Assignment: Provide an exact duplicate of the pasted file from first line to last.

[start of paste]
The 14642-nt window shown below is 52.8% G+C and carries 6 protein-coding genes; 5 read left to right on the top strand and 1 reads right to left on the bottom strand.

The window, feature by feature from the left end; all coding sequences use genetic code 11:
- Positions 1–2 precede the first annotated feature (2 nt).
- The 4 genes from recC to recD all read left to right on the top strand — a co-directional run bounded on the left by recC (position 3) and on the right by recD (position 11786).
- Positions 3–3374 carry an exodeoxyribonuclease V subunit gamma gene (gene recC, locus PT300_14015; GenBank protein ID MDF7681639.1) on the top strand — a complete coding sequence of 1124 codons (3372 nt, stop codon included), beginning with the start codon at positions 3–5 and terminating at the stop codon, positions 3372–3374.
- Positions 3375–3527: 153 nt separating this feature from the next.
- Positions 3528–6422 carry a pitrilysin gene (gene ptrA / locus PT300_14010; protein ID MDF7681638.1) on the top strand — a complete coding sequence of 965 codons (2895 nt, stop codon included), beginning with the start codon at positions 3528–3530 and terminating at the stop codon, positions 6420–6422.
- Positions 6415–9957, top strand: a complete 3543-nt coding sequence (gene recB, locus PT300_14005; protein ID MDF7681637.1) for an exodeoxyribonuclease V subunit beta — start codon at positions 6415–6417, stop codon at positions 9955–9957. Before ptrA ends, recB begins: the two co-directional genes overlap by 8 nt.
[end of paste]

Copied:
The 14642-nt window shown below is 52.8% G+C and carries 6 protein-coding genes; 5 read left to right on the top strand and 1 reads right to left on the bottom strand.

The window, feature by feature from the left end; all coding sequences use genetic code 11:
- Positions 1–2 precede the first annotated feature (2 nt).
- The 4 genes from recC to recD all read left to right on the top strand — a co-directional run bounded on the left by recC (position 3) and on the right by recD (position 11786).
- Positions 3–3374 carry an exodeoxyribonuclease V subunit gamma gene (gene recC, locus PT300_14015; GenBank protein ID MDF7681639.1) on the top strand — a complete coding sequence of 1124 codons (3372 nt, stop codon included), beginning with the start codon at positions 3–5 and terminating at the stop codon, positions 3372–3374.
- Positions 3375–3527: 153 nt separating this feature from the next.
- Positions 3528–6422 carry a pitrilysin gene (gene ptrA / locus PT300_14010; protein ID MDF7681638.1) on the top strand — a complete coding sequence of 965 codons (2895 nt, stop codon included), beginning with the start codon at positions 3528–3530 and terminating at the stop codon, positions 6420–6422.
- Positions 6415–9957, top strand: a complete 3543-nt coding sequence (gene recB, locus PT300_14005; protein ID MDF7681637.1) for an exodeoxyribonuclease V subunit beta — start codon at positions 6415–6417, stop codon at positions 9955–9957. Before ptrA ends, recB begins: the two co-directional genes overlap by 8 nt.